Tuesday, April 03, 2012

Carry On... Up The Khyber (1968)

Theatrical Poster
Source: IMP Awards
The British come under attack in India.

Sir Sidney Ruff-Diamond (Sid James) is commander of the third foot and mouth division, charged with looking after the Khyber pass. His troops have becomes known as the "skirted devils" for their ability to wander around with nothing under their kilts.

The Khazi of Kalabar (Kenneth Williams) would like nothing more than to spark a full scale revolt in India to remove the British rule, but his troops a in fear of the British garrison. When his commander of the Burpa army, Bungdit Din (Bernard Bresslaw), finds a pair of woollen pants on an English soldier, the Khazi believes he has the fuel he needs to light the fire of his rebellion.

Carry On... Up The Khyber is the sixteenth film in the Carry On franchise (a pat on the back or perhaps, more appropriately, a look of pity if you can name the previous 15) and is renowned for being one of the better ones. Considering then, that 15 films - all of a similar nature - have all come before Khyber, it is refreshing that this is one of the best received Carry On films.

Sure, it had a ready-made audience on release and contains the same outlandish racism and bold, brash sexism that was prevalent in the previous films in the series (and, in 1960's Britain for that matter). Underneath all the unsubtle humour though, comes something altogether more brilliant - scripting.

Khyber's wordplay is so infectious that it will have you laughing until the cows come home (no, this time it's not bullocks.). Whether it's the ability to take a perfectly innocent scenario and turn it into utter smut, or ruin the meaning of a simple British Indian meal, writer Talbot Rothwell certainly had a knack for finding amusement in everything he saw. Veteran Carry On director Gerald Thomas proved that he wasn't done with the series just yet, bringing the script to screen in such a way that the innuendo wasn't ruined.

Unfortunately, despite all the intelligent humour Khyber will always be remembered as a better film in a franchise that became long and bloated. It's a shame, because it is certainly one of the best products of 60's Pinewood.

12 comments:

  1. This sounds hilarious, I am going to have to check it out. Thanks!

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    1. No worries. I hadn't seen it until around a month ago. I might give the others a go now too!

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  2. At last, a film I have seen :) and it is a great film. I am looking forward to tomorrow now in case I know another one!

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    1. If you're a fan of long, epic films there is a good chance you've seen tomorrrow's film. That said, I was surprised my parents had seen it and they usually can't stick films over 3 hours so you never know.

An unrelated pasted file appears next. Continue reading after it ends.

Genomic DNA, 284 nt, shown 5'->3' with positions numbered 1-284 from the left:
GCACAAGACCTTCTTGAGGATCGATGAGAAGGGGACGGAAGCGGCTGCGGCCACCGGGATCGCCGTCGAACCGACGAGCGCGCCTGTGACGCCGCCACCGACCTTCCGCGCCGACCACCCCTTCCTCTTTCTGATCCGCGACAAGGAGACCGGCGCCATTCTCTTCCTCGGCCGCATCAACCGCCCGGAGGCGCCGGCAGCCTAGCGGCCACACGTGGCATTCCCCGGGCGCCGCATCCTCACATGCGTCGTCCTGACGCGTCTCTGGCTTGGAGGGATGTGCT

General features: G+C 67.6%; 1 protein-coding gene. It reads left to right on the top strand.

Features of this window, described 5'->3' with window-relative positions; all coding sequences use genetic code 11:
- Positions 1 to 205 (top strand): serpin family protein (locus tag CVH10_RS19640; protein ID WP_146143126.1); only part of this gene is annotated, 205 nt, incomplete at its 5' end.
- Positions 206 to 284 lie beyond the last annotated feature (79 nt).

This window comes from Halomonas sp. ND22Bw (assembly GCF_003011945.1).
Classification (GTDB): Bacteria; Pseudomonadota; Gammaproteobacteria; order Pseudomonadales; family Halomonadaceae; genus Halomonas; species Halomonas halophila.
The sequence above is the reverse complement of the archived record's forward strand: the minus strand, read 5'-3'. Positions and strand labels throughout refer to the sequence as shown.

Thanks for the comment.

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  3. I've never heard of this one. Looks interesting.

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  4. The Carry On team have stood the test of time. I still laugh at the repeat showings on TV no matter how many times I've seen them before.

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  5. Hi Edward, first time visitor and great to meet you! I've never heard of Carry on up the Khyber but thanks for introducing it to me. Looks like my kind of humor.

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    1. Hi Stephen, thanks for dropping by.

      I'm amazed by the number of people that haven't seen Carry On... Up The Khyber. I guess it is far more popular in Britain than anywhere else in the world - perhaps this is because of its humour and wordplay which might only work in the UK.

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  6. Never heard of this one, but it sounds funny. I'm hoping to visit all the blogs on the A-Z Challenge in April.

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  7. Oh yes, the Carry on series! Hilarious. They don't make em like that any more. Thanks for visiting my blog. Do you have an interest in movies from Asia?

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    1. I'm not overly bothered where a film comes from. I'm happy to watch subtitled films like there's no tomorrow and it's no exception with Asian films :)

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  8. Ah Roy Castle, the childhood memories come flooding back. One of the best Carry On movies in my opinion. Great review =)

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